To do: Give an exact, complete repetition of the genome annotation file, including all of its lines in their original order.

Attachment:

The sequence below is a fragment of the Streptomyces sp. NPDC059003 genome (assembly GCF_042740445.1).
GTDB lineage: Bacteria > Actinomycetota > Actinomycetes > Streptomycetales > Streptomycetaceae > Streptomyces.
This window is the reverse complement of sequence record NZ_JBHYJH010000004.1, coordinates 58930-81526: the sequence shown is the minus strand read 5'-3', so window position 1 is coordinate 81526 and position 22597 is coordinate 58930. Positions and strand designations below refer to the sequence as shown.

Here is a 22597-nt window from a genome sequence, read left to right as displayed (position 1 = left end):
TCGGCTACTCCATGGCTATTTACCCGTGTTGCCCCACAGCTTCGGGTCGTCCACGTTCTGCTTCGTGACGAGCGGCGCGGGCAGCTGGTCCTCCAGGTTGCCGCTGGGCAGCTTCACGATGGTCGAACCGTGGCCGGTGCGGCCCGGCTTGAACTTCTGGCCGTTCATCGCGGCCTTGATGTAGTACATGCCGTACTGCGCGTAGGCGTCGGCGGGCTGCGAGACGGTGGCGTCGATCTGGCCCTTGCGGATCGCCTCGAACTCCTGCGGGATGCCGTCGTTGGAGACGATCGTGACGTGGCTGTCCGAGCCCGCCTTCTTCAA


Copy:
The sequence below is a fragment of the Streptomyces sp. NPDC059003 genome (assembly GCF_042740445.1).
GTDB lineage: Bacteria > Actinomycetota > Actinomycetes > Streptomycetales > Streptomycetaceae > Streptomyces.
This window is the reverse complement of sequence record NZ_JBHYJH010000004.1, coordinates 58930-81526: the sequence shown is the minus strand read 5'-3', so window position 1 is coordinate 81526 and position 22597 is coordinate 58930. Positions and strand designations below refer to the sequence as shown.

Here is a 22597-nt window from a genome sequence, read left to right as displayed (position 1 = left end):
TCGGCTACTCCATGGCTATTTACCCGTGTTGCCCCACAGCTTCGGGTCGTCCACGTTCTGCTTCGTGACGAGCGGCGCGGGCAGCTGGTCCTCCAGGTTGCCGCTGGGCAGCTTCACGATGGTCGAACCGTGGCCGGTGCGGCCCGGCTTGAACTTCTGGCCGTTCATCGCGGCCTTGATGTAGTACATGCCGTACTGCGCGTAGGCGTCGGCGGGCTGCGAGACGGTGGCGTCGATCTGGCCCTTGCGGATCGCCTCGAACTCCTGCGGGATGCCGTCGTTGGAGACGATCGTGACGTGGCTGTCCGAGCCCGCCTTCTTCAA